April 21, 2015 – Again an Orioles pitcher threw behind Jose Bautista – this time rookie Jason Garcia – and again he made them pay for it, cranking a two-run homer in the seventh inning of a 13-6 win. Bautista celebrated his way around the bases again, drawing angry words from several Orioles players, with the chirping continuing during the changeover at the inning’s end. His blood still boiling, Bautista attempted to throw out Delmon Young at first base from right field on a single, injuring his shoulder in the process. “I think it’s all pretty well planned out and premeditated, and I think they hide behind the way their manager (Buck Showalter) acts and conducts himself on the field. They’re going to continue to keep doing that until something comes down from MLB,” Bautista said angrily afterwards. “I’m an emotional player, I play with a lot of passion, you throw at me, I’m not going to forget. If I get you right after then I’m going to enjoy it. And I did. I’ve got no regrets about it.” Bautista also had a particularly heated exchange with Adam Jones. “The only thing I heard was him saying that was bush league, or something, or another word that kind of sounds like bush league, because apparently I took my time when I hit the ball, when what I thought what was bush league or whatever adjective he used to describe the play was throwing behind me. That’s what I thought, that was the bush-league move, not me doing what I did.”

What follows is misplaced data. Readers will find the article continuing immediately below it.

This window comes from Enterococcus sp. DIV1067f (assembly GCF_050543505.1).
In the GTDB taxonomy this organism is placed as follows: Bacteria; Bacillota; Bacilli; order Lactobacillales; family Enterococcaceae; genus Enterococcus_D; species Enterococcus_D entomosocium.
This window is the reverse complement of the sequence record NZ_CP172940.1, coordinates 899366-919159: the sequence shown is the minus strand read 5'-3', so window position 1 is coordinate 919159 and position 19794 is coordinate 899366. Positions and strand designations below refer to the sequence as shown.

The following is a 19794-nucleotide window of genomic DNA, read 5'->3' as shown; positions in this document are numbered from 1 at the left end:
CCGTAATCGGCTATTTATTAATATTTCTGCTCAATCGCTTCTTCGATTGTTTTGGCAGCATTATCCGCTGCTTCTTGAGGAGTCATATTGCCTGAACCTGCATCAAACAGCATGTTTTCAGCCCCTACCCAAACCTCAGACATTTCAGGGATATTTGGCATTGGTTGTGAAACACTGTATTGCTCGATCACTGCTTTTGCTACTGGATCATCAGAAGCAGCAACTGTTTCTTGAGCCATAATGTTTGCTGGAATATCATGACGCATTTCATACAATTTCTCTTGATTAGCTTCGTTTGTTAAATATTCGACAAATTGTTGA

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Sept. 30, 2015 – Bautista hits his 40th homer in a 15-2 victory over the Orioles at Camden Yards that clinches the Blue Jays’ first AL East title since 1993, triggering a wild party. “It has been a long time coming. The city hasn’t had the best of luck with any of the professional sports teams. We’re the second, because the Raptors made it to the playoffs (the last two years), but hopefully we get to go a little deeper and bring the championship home.”

Oct. 8, 2015 – Playing his first career post-season game, Bautista homers in the sixth inning of a 5-3 loss to the Texas Rangers, and also leaves the game in the ninth inning with mild hamstring tightness. “I feel much better now. I did some rehab and treatment,” he said in a bit of foreshadowing. “Should be good to go.”